Tuesday, August 29, 2006

New Beginning 95

One year was wasted and gone. One whole year spent tracking the thief, riding in stinking buses that coughed thick black exhaust, jotting down notes and theories and occasional ten-page rants about the unfairness of it all into a frayed and stained old journal.

One year.

Gone, just like that.

Eric, once a revered priest and now just a wasted old man with coarse gray stubble, stared blindly out the greasy window of the Quick-N-Swift bus. Behind him was a family of four and the youngest was a screaming toddler demanding ice cream, ice cream, ICE CREAM. In the tattered seat before him was a young couple, too young. She was barely out of adolescence and her open face was too innocent, too trusting. The boy could hardly be older than she was but something in the way he spoke – low and frank – told Eric that he might have a chance on the streets. He seemed practical.

Eric shook his head. He mustn't stare at the children. That's what got him into trouble in the first place.

Opening: K.D. McEntire.....Continuation: Kate Thornton


Anonymous said...

Ew, ew, EW! (continuation)

Anonymous said...

Really, that continuation is oh-so-perfect. and "ew, ew, EW" (anon 10:41 PM) sums it up.

I'll get to the writing eventually.

McKoala said...

Ew, but neatly done!

Love the first three paragraphs. Not liking the start of the fourth - 'once a revered priest and now just a wasted old man' - I feel like you're not just telling me something, but instructing me what to think too. I want to decide myself whether or not he is/was 'revered'.

Anonymous said...

I would write:

"Behind him was a family of four, the youngest a screaming toddler demanding ice cream, ice cream, ICE CREAM."

Just a suggestch.

Anonymous said...

I liked the menace in this piece. I liked the suggestion that Eric was a complex character.
I liked the writing over all.

I didn't like the use of the word "wasted" twice in so little text.

I would read on.

Macuquinas d' Oro said...

This is well begun. I'm hooked. Why has a man abandoned his calling to devote his life to chasing a thief?
I thought at first that the first 3 paragraph were inner speech, but then the fourth is clearly narrator. This uncertainty of POV was a little disorienting.
As someone else suggested, you should omit "revered".
Maybe "Quick-N-Swift "identifies a city a state or city to some readers, but not to me, and I'm trying hard to visualize where we are. Just a word or two would help a lot.

Talia said...

that is a BRILLIANT continuation

i agree with others on the description of the priest. it was too self-pitying "a wasted old man" and i'm sorry i didn't pity him. i just thought so what?

i like the 1 sentence paragraphs. i think the 4th paragraph needs to be just as "pointed".

it could start:
Eric, scratching his coarse gray stubble, stared blindly out the greasy window of the Quick-N-Swift bus.

well something like that. you can drip feed us the background and information rather than giving his history and current status in one sentence...

good luck

Dave Fragments said...

I'm going to go out on a limb and say that this doesn't advance any story.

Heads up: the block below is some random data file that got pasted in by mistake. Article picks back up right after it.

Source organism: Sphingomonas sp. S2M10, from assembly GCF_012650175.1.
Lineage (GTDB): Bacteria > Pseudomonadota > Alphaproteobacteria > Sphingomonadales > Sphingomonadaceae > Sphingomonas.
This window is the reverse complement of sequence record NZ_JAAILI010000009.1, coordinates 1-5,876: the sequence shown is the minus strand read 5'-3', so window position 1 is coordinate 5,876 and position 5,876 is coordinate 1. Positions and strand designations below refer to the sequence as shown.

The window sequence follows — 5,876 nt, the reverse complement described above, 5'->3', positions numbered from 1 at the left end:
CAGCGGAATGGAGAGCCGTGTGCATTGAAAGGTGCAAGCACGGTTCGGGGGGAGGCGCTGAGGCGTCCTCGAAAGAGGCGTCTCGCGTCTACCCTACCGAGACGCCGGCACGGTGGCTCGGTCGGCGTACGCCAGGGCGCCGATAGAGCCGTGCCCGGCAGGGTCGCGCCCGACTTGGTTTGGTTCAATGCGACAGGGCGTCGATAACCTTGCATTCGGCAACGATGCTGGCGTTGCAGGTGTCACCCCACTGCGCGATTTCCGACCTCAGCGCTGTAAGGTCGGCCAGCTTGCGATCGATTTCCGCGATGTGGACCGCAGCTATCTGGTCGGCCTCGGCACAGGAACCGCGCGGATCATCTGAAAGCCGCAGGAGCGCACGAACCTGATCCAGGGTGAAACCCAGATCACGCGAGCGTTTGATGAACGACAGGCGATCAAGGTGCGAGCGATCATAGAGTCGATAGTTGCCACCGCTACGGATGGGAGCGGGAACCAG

I might be very wrong on this.

The first paragraph talks about a thief, and the second paragraph introduces ordinary people and a fallen {?} priest pointing out the doom of two young people.

There's no link between the two ideas except for a polluting bus. And that image is over described.

also, I don't get any idea of impending threat even though the writer wants this to be threatening. WHat is threating? Rants in a journal? I rant at the political talking heads on TV but no one cares, they yawn. Screaming brats area dime a dozen and sweet, innocent youths are stronger than the writer gives them credit.

Try throwing out the first paragraph and starting with the second. Forget the transtional six words. (Sorry to be so cruel to your great idea. The idea is good. The execution assumes the reader can read your mind.) Insert the idea of the waste of time into the second paragraph.

Also, why was the time wasted? Is that going to move Eric into action after a year of searching? Has he found what he searches for? Or is the kid going to help him? Do these nameless characters force Eric into action or do they simply illustrate thetime he's wasted?

If that family and those young people do not figure in teh later story then they aren't going to help your opening. They are going to hinder it. What are them emblimatic of? (wow what a clunker of english that is)

Like I said - I might be totally wrong about all of this.

writtenwyrdd said...

Your writing is very visual and evocative. But it doesn't work as a beginning. I say Ditto to dave's post.

This one's a bit difficult for me to analyse, because I basically like it. I think the issue is that this small bit of text doesn't have a hook. We learn stuff, but it doesn't tie together and doesn't draw me into the story. I'm left thinking So What?

I think you might ask yourself how/if any of this brief piece involves the story or is just filler, and adjust accordingly.

Unknown said...

I really like this voice. The opening grabbed me. I did stumble a bit when it transitioned to the "once a revered priest..." but it didn't stop me from reading on.

Sure there are a few problems that a tightening up would resolve, but all in all, I'd certainly hesitate to involve myself with correcting this person's style. It worked for me.

ROFLMAO @ the continuation. Ewww, but perfecto!!!

Anonymous said...

Was, was, was...try to eliminate some of those weak, passive constructions.

none said...

anonymous #3...try to learn that "was" is not a passive construction.

Anonymous said...

"Your writing is very visual and evocative." -writtenwyrdd

That says it for me.

As usual there are some very good suggestions here to help this story.

I wonder if dave is on to something, though.